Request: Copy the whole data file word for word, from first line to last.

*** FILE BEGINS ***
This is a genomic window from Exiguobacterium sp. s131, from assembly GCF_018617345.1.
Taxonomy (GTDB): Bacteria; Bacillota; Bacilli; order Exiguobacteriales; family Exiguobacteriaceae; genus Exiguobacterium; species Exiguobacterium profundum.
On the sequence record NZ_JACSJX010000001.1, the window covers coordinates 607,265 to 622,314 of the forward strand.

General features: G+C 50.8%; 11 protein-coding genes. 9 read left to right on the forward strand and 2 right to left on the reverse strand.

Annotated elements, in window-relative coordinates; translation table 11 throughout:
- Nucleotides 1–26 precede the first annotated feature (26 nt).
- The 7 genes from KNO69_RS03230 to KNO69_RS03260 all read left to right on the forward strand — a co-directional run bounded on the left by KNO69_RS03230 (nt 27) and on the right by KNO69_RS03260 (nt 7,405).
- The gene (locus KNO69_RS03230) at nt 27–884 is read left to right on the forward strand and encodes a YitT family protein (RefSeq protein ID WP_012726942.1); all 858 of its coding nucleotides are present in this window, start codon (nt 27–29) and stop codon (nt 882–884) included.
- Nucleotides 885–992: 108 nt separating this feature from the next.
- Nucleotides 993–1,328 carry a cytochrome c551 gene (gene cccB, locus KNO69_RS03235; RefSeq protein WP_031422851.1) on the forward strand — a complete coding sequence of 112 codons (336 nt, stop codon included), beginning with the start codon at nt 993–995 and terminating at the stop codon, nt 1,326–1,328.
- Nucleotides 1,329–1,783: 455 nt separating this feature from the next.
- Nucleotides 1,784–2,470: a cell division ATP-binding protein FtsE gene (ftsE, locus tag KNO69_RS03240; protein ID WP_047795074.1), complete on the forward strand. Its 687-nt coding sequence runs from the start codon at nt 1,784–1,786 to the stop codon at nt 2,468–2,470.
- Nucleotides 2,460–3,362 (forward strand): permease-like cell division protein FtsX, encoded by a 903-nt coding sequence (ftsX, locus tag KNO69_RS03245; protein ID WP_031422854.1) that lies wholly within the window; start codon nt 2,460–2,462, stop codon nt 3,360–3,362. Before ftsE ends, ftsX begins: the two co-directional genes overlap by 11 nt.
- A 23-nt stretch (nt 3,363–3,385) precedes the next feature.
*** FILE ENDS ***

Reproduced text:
This is a genomic window from Exiguobacterium sp. s131, from assembly GCF_018617345.1.
Taxonomy (GTDB): Bacteria; Bacillota; Bacilli; order Exiguobacteriales; family Exiguobacteriaceae; genus Exiguobacterium; species Exiguobacterium profundum.
On the sequence record NZ_JACSJX010000001.1, the window covers coordinates 607,265 to 622,314 of the forward strand.

General features: G+C 50.8%; 11 protein-coding genes. 9 read left to right on the forward strand and 2 right to left on the reverse strand.

Annotated elements, in window-relative coordinates; translation table 11 throughout:
- Nucleotides 1–26 precede the first annotated feature (26 nt).
- The 7 genes from KNO69_RS03230 to KNO69_RS03260 all read left to right on the forward strand — a co-directional run bounded on the left by KNO69_RS03230 (nt 27) and on the right by KNO69_RS03260 (nt 7,405).
- The gene (locus KNO69_RS03230) at nt 27–884 is read left to right on the forward strand and encodes a YitT family protein (RefSeq protein ID WP_012726942.1); all 858 of its coding nucleotides are present in this window, start codon (nt 27–29) and stop codon (nt 882–884) included.
- Nucleotides 885–992: 108 nt separating this feature from the next.
- Nucleotides 993–1,328 carry a cytochrome c551 gene (gene cccB, locus KNO69_RS03235; RefSeq protein WP_031422851.1) on the forward strand — a complete coding sequence of 112 codons (336 nt, stop codon included), beginning with the start codon at nt 993–995 and terminating at the stop codon, nt 1,326–1,328.
- Nucleotides 1,329–1,783: 455 nt separating this feature from the next.
- Nucleotides 1,784–2,470: a cell division ATP-binding protein FtsE gene (ftsE, locus tag KNO69_RS03240; protein ID WP_047795074.1), complete on the forward strand. Its 687-nt coding sequence runs from the start codon at nt 1,784–1,786 to the stop codon at nt 2,468–2,470.
- Nucleotides 2,460–3,362 (forward strand): permease-like cell division protein FtsX, encoded by a 903-nt coding sequence (ftsX, locus tag KNO69_RS03245; protein ID WP_031422854.1) that lies wholly within the window; start codon nt 2,460–2,462, stop codon nt 3,360–3,362. Before ftsE ends, ftsX begins: the two co-directional genes overlap by 11 nt.
- A 23-nt stretch (nt 3,363–3,385) precedes the next feature.